A search can be saved to create a virtual folder (saved search) with the same query string as the original search

There is also a Search Explorer, which is an integrated Windows Explorer window that is used for searches. It presents the user interface to specify the search parameters, including locations and file types that should be searched, and certain operators, without crafting the AQS queries by hand. With Windows Vista SP1, third party applications will be able to override the Search Explorer as the default search interface so that the registered third party application will be launched, instead of bringing up the Search Explorer, when invoked by any means.[30]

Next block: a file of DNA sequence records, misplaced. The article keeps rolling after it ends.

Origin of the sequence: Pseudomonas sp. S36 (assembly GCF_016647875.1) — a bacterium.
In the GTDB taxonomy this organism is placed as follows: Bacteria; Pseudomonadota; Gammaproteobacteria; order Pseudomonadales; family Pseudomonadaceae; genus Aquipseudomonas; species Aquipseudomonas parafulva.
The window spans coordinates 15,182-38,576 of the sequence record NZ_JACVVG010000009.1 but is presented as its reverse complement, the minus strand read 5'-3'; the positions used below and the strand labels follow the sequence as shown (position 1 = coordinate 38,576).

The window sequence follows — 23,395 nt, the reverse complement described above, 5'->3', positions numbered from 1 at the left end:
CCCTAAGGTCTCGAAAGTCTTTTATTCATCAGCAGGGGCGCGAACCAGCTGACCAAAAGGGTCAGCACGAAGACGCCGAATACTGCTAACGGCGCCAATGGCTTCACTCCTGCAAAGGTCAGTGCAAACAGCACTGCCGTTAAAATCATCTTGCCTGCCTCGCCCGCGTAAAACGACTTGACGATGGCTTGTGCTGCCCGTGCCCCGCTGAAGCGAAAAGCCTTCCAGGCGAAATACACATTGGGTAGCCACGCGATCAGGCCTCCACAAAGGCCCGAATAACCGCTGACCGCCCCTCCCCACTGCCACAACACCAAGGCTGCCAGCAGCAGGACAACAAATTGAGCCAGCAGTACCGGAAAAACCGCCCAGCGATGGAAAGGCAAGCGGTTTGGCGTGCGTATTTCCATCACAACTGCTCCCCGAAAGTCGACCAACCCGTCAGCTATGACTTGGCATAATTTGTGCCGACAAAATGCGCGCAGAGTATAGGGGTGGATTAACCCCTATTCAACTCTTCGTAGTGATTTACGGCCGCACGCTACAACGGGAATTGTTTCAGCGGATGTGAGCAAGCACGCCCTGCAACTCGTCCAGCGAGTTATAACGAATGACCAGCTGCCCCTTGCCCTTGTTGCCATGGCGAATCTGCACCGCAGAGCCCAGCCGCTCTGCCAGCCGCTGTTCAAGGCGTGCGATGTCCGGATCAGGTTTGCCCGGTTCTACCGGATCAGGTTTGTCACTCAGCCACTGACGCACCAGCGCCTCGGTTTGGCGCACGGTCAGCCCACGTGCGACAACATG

In Windows Search, which is part of Windows Vista, it is also possible to save a search query as a Virtual Folder, called a Saved Search or Search Folder which, when accessed, runs the search with the saved query and returns the results as a folder listing. Physically, a search folder is just an XML file (with a .search-ms extension) which stores the search query (in either AQS or NQS), including the search operators as well. Windows Vista also supports query composition, where a saved search (called a scope) can be nested within the query string of another search.[31][32] Search Folders are also distributable via RSS. By default, Windows references the profile of the user who originally created a Search Folder as part of the query's scope.[33] This design choice does not prevent saved searches from being shared with other users, but it prevents them from operating on different user profiles. While users can manually modify the contents of a saved search so that the scope references the %USERPROFILE% environment variable, which will enable it to operate on other machines or profiles regardless of the original author, Microsoft has released a SearchMelt Creator utility that automates this process for the user.[33]